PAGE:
If you look very quickly, it looks like a nice colourful picture, but it is far from it.
These are synthetic, mostly polyester and acrylic, discarded garments dumped in a landfill in a 3rd world country. Garments that may have only been worn once, because they are cheap, or poor quality, or already out of fashion.
Do you wear polyester? If so, what do you think happens to that product after you donate it to charity? You hope it gets a 2nd life, and it does, but often not in the way you imagined.
Unfortunately, even those of us who try to dispose of old clothes responsibly contribute to the landfill dumping problem – currently, Europe is the largest exporter of used textiles to Ghana.
Used textiles are collected and sold by container, at a profit, and not sorted – 40% of them are unsaleable even on the local market – in Europe, we are very good at collecting, but unfortunately also at reselling. Recycling used textiles is in its infancy, expensive and not always possible if synthetic materials are used. So resale to Third World countries is chosen.
With this supply of millions of garments from Europe, Ghana’s local textile industry continues to suffer as cheap alternatives enter the country. Age-old traditions and techniques are lost as a result.
Every week, 15 million used items arrive from Europe – some can be sold locally because Ghana offers a good market, but 6 million items are thrown away, which is 40% waste. These fill the landfills as you see in this picture. These garments are made of petroleum and will not digest. This will take ages, how long nobody knows, because we have not been producing synthetic garments for so long and not a single piece has been digested yet.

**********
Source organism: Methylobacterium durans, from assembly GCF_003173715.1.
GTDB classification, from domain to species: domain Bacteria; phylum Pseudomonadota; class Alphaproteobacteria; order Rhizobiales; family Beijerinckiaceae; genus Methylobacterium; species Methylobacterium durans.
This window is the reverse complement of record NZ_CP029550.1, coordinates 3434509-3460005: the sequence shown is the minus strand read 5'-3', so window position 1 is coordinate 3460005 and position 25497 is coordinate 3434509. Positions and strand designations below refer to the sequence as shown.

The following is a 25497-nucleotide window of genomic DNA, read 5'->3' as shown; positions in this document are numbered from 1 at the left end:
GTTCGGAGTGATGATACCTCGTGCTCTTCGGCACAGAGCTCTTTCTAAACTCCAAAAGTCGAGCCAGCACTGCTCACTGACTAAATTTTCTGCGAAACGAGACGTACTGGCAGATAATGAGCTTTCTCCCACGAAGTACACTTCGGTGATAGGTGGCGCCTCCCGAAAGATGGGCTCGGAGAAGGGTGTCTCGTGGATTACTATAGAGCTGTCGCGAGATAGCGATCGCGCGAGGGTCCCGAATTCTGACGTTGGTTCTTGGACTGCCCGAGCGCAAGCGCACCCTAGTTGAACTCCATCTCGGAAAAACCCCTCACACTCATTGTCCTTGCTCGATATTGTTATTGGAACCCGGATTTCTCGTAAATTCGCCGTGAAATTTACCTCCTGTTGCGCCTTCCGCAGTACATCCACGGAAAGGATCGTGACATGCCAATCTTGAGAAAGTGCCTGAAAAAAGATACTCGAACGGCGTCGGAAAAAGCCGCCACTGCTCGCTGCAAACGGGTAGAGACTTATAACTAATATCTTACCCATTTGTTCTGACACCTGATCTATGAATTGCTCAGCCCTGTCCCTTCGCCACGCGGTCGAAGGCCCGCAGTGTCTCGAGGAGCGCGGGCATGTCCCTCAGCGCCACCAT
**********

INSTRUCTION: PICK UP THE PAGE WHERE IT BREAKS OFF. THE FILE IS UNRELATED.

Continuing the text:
Polyester (“polyethylene terephthalate”) is a synthetic woven material known at the time as durable and relatively cheap to produce. It was invented in 1941 by British chemists and brought to the United States by DuPont. No idea then what impact it would have on the environment.
Ghana has very few incinerators, so they go straight to landfills, landfills, much of it unregulated = 160 tonnes per day choking the water drainage system and devastating communities.
This is a direct result of retailers continuing to sell low-quality polyester, elastane, acrylic and nylon, at high margins and all oil-based. These retailers, as well as their consumers, do not take responsibility for the consequences of these garment productions and do not inform their customers about it.
We do not have the brilliant solution, but to contribute just a little bit to this worldwide problem, we at IKIGAI ACCESSORIES have chosen to make all our products from natural materials. Recycled materials and materials without petroleum origin. For this reason, our scented candles have a rapeseed oil base instead of paraffin wax. Our bags and kimonos are mostly made of cotton, bags of leather, etc. We do not want to contribute to these mountains of synthetic non-digestible fashion leftovers. Hope you will follow us in this thought